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Re: invoke tilde expansion on quoted string

From: Greg Wooledge
Subject: Re: invoke tilde expansion on quoted string
Date: Tue, 9 Apr 2013 08:46:52 -0400
User-agent: Mutt/

On Mon, Apr 08, 2013 at 05:13:46PM -0700, Linda Walsh wrote:
> Greg Wooledge wrote:
> > getent(1) is fine where it's available, but it's not a standard tool,
> > so you can only use it on systems that have it.

> Have you encountered it on other linux systems?

It is present on Debian 3.1 (the oldest Debian system to which I have
access), OpenBSD 5.2, and Red Hat Enterprise Linux 5.7.  It would require
some digging to find out exactly when it first appeared on each of those
operating systems.

For comparison, it is NOT present on Red Hat 5.2 ("Apollo").  The one
from the 1990s, not RHEL 5.2.  I utterly despise the fact that it takes
me three sentences to explain a version number.

> Certainly, I'd think that parsing /etc/passwd would be more portable as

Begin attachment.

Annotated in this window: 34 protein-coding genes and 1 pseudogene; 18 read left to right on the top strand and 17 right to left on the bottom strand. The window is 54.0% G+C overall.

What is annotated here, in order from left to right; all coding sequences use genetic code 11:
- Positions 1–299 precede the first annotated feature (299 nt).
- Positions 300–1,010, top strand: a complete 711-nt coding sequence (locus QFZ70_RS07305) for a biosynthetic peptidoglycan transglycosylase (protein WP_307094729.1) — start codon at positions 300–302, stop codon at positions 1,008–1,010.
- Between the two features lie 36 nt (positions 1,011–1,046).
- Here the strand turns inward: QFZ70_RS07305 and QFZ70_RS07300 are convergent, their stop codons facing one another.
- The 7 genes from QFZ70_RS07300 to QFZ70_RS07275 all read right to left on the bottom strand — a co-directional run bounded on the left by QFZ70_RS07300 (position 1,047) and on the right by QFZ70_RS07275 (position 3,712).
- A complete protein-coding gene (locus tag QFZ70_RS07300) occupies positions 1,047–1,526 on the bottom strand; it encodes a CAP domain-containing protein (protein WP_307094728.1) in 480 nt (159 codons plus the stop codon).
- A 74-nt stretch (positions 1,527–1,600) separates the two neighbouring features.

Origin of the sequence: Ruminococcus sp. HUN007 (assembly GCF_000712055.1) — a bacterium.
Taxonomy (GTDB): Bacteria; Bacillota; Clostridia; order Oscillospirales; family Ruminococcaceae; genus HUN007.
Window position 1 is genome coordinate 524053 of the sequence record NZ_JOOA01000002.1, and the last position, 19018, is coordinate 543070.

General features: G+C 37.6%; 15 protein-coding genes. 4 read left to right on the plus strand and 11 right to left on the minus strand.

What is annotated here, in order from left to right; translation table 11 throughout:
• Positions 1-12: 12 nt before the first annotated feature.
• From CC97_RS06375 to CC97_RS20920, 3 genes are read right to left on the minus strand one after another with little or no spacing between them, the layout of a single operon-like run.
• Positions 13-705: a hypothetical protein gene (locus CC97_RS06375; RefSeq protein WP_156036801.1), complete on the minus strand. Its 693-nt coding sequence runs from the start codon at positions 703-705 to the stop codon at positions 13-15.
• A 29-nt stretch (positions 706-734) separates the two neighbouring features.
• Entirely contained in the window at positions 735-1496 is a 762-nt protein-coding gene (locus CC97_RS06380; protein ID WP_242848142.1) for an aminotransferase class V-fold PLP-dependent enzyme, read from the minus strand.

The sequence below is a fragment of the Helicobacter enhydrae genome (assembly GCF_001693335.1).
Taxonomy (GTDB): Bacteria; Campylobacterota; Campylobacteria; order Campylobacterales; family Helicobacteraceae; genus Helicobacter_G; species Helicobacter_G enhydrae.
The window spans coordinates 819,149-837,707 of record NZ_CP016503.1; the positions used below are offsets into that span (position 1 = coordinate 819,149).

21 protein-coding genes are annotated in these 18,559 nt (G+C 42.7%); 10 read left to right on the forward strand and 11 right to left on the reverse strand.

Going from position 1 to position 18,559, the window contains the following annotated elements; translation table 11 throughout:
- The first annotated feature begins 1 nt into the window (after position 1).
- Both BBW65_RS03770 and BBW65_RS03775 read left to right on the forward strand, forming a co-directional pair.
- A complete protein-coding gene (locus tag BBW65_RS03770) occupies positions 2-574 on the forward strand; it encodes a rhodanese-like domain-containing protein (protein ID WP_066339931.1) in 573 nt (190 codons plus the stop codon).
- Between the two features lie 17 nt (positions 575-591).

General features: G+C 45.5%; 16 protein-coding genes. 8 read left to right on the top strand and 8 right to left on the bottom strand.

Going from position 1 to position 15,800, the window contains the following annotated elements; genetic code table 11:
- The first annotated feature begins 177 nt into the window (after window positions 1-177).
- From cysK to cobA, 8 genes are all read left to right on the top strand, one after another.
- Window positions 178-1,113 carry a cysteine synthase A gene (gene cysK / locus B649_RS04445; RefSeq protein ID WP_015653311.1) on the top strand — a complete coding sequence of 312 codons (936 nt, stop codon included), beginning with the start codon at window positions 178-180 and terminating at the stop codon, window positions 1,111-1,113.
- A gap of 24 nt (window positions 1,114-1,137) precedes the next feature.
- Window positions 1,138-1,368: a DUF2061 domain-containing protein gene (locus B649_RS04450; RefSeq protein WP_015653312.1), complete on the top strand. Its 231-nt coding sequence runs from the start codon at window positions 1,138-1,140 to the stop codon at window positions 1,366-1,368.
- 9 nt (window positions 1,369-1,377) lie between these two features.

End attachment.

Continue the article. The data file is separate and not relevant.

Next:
> it could likely be adapted to the other methods given programs that
> are similar to getent that provide database entries (passwd  lines)
> like with yp/nis.

That's just asking for trouble.  I don't know every arcane Unix
authentication system out there, but I'd imagine at least one of them
can't be used that way.  Plus, there's the issue of determining which
authentication system you're actually supposed to pull the account
information from.

imadev:~$ grep '^wooledg' /etc/passwd

Oh, look.  I'm not in /etc/passwd.  No, wait, maybe I am:

imadev:~$ grep '+\{0,1\}wooledg' /etc/passwd

Right, the plus sign means I'm really in NIS:

imadev:~$ ypmatch wooledg passwd.byname | awk -F: '{$2="xxxx"; OFS=":"; print}'
wooledg:xxxx:563:22:Greg Wooledge:/net/home/wooledg:/bin/ksh

So to get my home directory by mimicking the operating system's account
lookup procedures, I have to make at least 3 separate checks, and I may
have to merge data from 2 of those.

P.S. /net/home/wooledg is another virtualization.  At the shell level
it can be used as if it were a literal directory.  If you wanted the
physical location you'd either have to cd there and then ask where
you really are, or do yet another NIS lookup and parsing.

I don't know how NIS+ or LDAP work, but I know they're even more
complicated than NIS.

Now you can see why I decided that   eval "home=~$sanitized_username"
was the better choice.

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